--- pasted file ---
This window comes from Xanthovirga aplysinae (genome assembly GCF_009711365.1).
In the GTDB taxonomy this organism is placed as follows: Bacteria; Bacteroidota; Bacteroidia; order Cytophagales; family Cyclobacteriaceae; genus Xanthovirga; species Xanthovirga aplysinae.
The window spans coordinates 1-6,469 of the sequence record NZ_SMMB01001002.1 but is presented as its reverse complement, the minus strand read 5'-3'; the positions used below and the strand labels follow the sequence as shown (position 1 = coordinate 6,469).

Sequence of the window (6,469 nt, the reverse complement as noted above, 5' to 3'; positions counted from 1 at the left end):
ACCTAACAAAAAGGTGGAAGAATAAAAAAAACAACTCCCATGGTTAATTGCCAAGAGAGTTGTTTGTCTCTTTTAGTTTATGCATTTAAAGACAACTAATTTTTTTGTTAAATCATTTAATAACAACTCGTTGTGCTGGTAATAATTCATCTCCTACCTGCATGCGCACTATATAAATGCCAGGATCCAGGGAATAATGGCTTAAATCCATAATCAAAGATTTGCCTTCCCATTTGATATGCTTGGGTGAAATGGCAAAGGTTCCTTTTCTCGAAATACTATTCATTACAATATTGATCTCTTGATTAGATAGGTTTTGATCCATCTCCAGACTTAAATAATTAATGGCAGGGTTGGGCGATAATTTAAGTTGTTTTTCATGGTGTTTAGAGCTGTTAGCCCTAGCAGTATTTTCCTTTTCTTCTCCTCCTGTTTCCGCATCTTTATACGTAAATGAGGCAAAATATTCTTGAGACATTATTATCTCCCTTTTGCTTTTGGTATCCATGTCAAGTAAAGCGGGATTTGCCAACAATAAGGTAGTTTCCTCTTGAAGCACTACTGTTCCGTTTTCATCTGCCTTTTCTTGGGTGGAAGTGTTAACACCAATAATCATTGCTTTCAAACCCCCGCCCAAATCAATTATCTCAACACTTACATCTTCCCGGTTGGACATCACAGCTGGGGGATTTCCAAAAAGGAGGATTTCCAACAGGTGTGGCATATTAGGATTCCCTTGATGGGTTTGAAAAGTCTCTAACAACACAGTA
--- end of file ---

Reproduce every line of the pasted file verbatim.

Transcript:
This window comes from Xanthovirga aplysinae (genome assembly GCF_009711365.1).
In the GTDB taxonomy this organism is placed as follows: Bacteria; Bacteroidota; Bacteroidia; order Cytophagales; family Cyclobacteriaceae; genus Xanthovirga; species Xanthovirga aplysinae.
The window spans coordinates 1-6,469 of the sequence record NZ_SMMB01001002.1 but is presented as its reverse complement, the minus strand read 5'-3'; the positions used below and the strand labels follow the sequence as shown (position 1 = coordinate 6,469).

Sequence of the window (6,469 nt, the reverse complement as noted above, 5' to 3'; positions counted from 1 at the left end):
ACCTAACAAAAAGGTGGAAGAATAAAAAAAACAACTCCCATGGTTAATTGCCAAGAGAGTTGTTTGTCTCTTTTAGTTTATGCATTTAAAGACAACTAATTTTTTTGTTAAATCATTTAATAACAACTCGTTGTGCTGGTAATAATTCATCTCCTACCTGCATGCGCACTATATAAATGCCAGGATCCAGGGAATAATGGCTTAAATCCATAATCAAAGATTTGCCTTCCCATTTGATATGCTTGGGTGAAATGGCAAAGGTTCCTTTTCTCGAAATACTATTCATTACAATATTGATCTCTTGATTAGATAGGTTTTGATCCATCTCCAGACTTAAATAATTAATGGCAGGGTTGGGCGATAATTTAAGTTGTTTTTCATGGTGTTTAGAGCTGTTAGCCCTAGCAGTATTTTCCTTTTCTTCTCCTCCTGTTTCCGCATCTTTATACGTAAATGAGGCAAAATATTCTTGAGACATTATTATCTCCCTTTTGCTTTTGGTATCCATGTCAAGTAAAGCGGGATTTGCCAACAATAAGGTAGTTTCCTCTTGAAGCACTACTGTTCCGTTTTCATCTGCCTTTTCTTGGGTGGAAGTGTTAACACCAATAATCATTGCTTTCAAACCCCCGCCCAAATCAATTATCTCAACACTTACATCTTCCCGGTTGGACATCACAGCTGGGGGATTTCCAAAAAGGAGGATTTCCAACAGGTGTGGCATATTAGGATTCCCTTGATGGGTTTGAAAAGTCTCTAACAACACAGTA